Okay, these items mentioned are just the bad stuff… there are still some things that really make me cringe. For the final portion of the review, I want to discuss the UGLY things in FF5. You have to just suck these up if you want to enjoy the game.

The Ugly

So there are lots of awesome things about Final Fantasy 5 and there are lots of annoying things about them. Among those annoying things, there are a few that are downright horrible. I can give you many reasons to enjoy this game but you will have to accept a few things that may be hard to swallow.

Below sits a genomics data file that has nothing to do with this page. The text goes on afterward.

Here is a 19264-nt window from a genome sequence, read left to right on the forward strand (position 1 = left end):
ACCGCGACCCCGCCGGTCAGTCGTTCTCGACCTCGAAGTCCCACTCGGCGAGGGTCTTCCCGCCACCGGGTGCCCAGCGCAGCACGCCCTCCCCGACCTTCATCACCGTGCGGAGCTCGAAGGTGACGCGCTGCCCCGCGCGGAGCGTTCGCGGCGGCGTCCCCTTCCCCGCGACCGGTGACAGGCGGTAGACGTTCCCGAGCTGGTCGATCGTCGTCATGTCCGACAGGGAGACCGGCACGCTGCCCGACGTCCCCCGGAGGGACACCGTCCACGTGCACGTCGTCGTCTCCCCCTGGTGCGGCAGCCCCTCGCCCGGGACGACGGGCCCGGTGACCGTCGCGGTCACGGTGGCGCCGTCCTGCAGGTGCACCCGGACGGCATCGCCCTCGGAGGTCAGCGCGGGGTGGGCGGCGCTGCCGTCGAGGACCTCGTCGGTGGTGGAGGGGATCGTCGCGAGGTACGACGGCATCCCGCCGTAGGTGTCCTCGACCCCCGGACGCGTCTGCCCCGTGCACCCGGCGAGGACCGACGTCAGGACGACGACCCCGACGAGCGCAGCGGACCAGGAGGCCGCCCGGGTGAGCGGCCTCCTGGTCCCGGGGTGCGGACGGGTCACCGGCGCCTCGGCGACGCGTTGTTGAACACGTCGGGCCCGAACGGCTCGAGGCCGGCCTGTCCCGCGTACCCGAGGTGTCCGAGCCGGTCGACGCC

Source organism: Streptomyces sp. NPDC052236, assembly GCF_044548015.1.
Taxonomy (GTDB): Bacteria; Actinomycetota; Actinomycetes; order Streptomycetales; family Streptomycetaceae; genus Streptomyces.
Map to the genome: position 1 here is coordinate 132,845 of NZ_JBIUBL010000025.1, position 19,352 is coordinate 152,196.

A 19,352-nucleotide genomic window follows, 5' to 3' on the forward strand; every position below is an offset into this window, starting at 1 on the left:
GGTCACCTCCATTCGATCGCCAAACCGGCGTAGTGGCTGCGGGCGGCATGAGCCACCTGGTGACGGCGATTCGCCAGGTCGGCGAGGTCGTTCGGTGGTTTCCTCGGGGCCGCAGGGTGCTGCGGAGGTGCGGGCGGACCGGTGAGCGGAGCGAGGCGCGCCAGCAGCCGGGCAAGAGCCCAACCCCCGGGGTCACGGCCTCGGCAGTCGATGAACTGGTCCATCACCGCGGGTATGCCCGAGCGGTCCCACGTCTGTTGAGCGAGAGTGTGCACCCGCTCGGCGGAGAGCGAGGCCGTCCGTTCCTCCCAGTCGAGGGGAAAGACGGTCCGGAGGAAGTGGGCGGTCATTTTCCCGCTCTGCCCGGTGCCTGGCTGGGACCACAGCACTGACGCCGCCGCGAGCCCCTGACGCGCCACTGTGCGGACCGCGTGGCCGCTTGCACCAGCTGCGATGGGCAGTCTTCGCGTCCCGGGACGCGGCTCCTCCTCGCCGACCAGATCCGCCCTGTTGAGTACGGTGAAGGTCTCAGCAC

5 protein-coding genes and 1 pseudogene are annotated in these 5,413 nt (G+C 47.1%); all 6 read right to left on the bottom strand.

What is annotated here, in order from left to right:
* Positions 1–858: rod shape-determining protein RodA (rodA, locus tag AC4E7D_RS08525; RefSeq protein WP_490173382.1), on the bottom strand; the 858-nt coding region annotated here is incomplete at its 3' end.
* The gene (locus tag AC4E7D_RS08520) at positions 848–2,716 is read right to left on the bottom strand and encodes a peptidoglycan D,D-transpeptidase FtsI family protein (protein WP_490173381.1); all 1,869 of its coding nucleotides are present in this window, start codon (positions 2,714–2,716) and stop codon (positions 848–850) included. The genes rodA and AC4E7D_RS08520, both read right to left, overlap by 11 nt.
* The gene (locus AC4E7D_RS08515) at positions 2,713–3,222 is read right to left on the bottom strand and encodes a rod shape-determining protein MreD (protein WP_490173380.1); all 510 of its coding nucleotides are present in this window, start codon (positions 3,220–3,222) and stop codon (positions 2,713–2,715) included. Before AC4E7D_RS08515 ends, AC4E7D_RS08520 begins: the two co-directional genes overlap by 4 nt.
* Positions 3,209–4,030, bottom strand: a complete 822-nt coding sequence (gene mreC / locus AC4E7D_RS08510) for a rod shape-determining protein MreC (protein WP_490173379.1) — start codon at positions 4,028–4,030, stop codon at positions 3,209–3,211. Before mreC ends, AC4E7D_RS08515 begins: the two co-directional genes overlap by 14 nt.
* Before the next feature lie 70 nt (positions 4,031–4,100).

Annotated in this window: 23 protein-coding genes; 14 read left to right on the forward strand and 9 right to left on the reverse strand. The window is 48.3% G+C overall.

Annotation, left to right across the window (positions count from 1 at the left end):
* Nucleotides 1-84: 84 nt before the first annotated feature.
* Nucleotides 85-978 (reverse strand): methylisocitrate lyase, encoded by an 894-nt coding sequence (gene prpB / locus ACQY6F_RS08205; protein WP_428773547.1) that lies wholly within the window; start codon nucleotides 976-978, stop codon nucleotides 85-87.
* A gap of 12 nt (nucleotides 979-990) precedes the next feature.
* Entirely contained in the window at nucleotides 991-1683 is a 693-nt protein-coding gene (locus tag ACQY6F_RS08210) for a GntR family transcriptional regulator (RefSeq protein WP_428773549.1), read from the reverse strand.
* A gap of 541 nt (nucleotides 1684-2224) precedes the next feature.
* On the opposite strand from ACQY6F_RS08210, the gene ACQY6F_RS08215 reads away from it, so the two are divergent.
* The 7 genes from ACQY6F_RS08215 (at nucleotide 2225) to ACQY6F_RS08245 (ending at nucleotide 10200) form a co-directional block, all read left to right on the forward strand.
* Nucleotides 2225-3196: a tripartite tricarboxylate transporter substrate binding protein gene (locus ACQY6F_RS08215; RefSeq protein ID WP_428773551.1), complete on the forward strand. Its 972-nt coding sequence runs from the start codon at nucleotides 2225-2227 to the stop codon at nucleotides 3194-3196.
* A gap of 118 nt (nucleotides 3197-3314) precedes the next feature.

ff5memeFirst of all zOMG Random Encounters! The random encounters in FF5 S U C K ! Now I am aware that the random encounter has long been the staple for RPGs. I mean… come on! Who didn’t do the famous RPG technique where they walked circles around a city fighting as many baddies as they could fight to gain levels? That’s all good and well,  as those encounters occurred every… eh… 10 seconds or so? In FF5, they occur almost every 5 seconds. In some areas it is WORSE! For instance, in the Deep Sea Trench Dungeon where you get the third tablet (or fourth depending on what order you choose) there is a random encounter every 2 map squares.I AM NOT KIDDING. It has been many years since I have felt the urge to hurl my game controller into a wall but I almost did that with this game. Several times, I was walking through a dungeon and I would actually shout “really?” and occasionally a curse word. In the submerged Walz Tower (where you get the final crystal shard for the Mime job) you have 7 minutes to climb to the top, beat the guardian boss (Gogo… remember him?), and then run back out or you will all die (that’s what sucks about underwater places with no air). No big deal, right? SURE! It would not be a big deal IF FF5 didn’t have random encounters cranked up to HOLYCRAPYOUWILLDIE but they do! By the time I went through that dungeon, and got out, I had 30 seconds remaining. If I didn’t have a thief with the run ability and characters already leveled to 99, I probably would not have made it through on my first try. But it gets worse! When you finally reach the inner sanctum of the Cleft of Dimensions, the dungeon where you finally face Exdeath for the final fight – not only are there random encounters every 3-4 squares – they are HARD! Many of those monsters can deal 4500 a pop to you characters. But the way that I really determined that the developers of FF5 are truly sadistic sociopaths is in the final floor before you get to Exdeath. Do you recall those monsters dealing 4500 damage I mentioned?  So you have been through 4 floors of this madness without a save point. You have to beat a REALLY hard monster to make the last save point appear. By this point, your characters are probably down to under 1000 HP and almost no MP, one of them might even be dead. You survive this monster guarding the save point and you are screaming in agony. Well… you finally use one of the TWO cabins you have left (a tent won’t restore all HP/MP at this stage in the game) and you are excited because you might actually have the energy to face Exdeath. Now you have a problem…. you have to RUN through the last…oh…250 squares to get to the door that takes you to Exdeath. This little area is CRAWLING with monsters that do lots of damage. Ok.. no big deal! You can run away from most battles to save your MP/HP, right? WRONG! At least 65% of the monsters in that little stretch between you and the final boss WILL NOT LET YOU RUN AWAY! One of them has an attack that deals about 6,000 damage. So what happens if you are beaten up bad? Sure… you can run back to the save point, sleep in a cabin and restore back but that will be your LAST cabin EVER and you STILL have to run BACK THROUGH HELL to reach the last boss and you MAY NOT GET AWAY from battles. Even with the use of those handy ‘save state’ options in my emulator, I still didn’t make it to Exdeath without being dropped to around half my max HP. Developers for FF5? You guys are twisted and evil people! Yes, I know the games are harder in Japan but just… ugh.